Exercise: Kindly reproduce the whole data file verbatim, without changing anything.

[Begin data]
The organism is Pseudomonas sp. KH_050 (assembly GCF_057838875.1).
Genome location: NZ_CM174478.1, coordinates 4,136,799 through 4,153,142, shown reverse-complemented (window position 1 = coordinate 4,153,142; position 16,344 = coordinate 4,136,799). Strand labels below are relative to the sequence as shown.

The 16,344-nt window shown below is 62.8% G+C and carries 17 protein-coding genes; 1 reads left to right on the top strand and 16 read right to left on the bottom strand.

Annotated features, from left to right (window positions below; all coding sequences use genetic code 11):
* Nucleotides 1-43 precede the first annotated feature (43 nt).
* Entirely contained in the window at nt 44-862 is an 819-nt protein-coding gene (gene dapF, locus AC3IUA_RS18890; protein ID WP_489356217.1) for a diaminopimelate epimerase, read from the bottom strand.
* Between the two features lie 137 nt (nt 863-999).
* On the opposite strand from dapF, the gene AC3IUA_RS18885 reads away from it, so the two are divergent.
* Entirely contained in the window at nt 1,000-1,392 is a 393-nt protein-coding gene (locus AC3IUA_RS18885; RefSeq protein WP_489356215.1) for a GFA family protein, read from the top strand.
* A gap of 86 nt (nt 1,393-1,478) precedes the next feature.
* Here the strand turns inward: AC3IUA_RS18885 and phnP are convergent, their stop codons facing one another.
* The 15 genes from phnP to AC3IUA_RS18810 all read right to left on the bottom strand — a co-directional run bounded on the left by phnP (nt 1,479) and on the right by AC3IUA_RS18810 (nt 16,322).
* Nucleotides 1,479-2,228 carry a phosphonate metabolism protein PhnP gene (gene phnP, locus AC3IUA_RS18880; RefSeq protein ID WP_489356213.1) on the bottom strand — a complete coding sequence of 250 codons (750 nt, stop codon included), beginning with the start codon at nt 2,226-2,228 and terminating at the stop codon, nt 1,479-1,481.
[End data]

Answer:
The organism is Pseudomonas sp. KH_050 (assembly GCF_057838875.1).
Genome location: NZ_CM174478.1, coordinates 4,136,799 through 4,153,142, shown reverse-complemented (window position 1 = coordinate 4,153,142; position 16,344 = coordinate 4,136,799). Strand labels below are relative to the sequence as shown.

The 16,344-nt window shown below is 62.8% G+C and carries 17 protein-coding genes; 1 reads left to right on the top strand and 16 read right to left on the bottom strand.

Annotated features, from left to right (window positions below; all coding sequences use genetic code 11):
* Nucleotides 1-43 precede the first annotated feature (43 nt).
* Entirely contained in the window at nt 44-862 is an 819-nt protein-coding gene (gene dapF, locus AC3IUA_RS18890; protein ID WP_489356217.1) for a diaminopimelate epimerase, read from the bottom strand.
* Between the two features lie 137 nt (nt 863-999).
* On the opposite strand from dapF, the gene AC3IUA_RS18885 reads away from it, so the two are divergent.
* Entirely contained in the window at nt 1,000-1,392 is a 393-nt protein-coding gene (locus AC3IUA_RS18885; RefSeq protein WP_489356215.1) for a GFA family protein, read from the top strand.
* A gap of 86 nt (nt 1,393-1,478) precedes the next feature.
* Here the strand turns inward: AC3IUA_RS18885 and phnP are convergent, their stop codons facing one another.
* The 15 genes from phnP to AC3IUA_RS18810 all read right to left on the bottom strand — a co-directional run bounded on the left by phnP (nt 1,479) and on the right by AC3IUA_RS18810 (nt 16,322).
* Nucleotides 1,479-2,228 carry a phosphonate metabolism protein PhnP gene (gene phnP, locus AC3IUA_RS18880; RefSeq protein ID WP_489356213.1) on the bottom strand — a complete coding sequence of 250 codons (750 nt, stop codon included), beginning with the start codon at nt 2,226-2,228 and terminating at the stop codon, nt 1,479-1,481.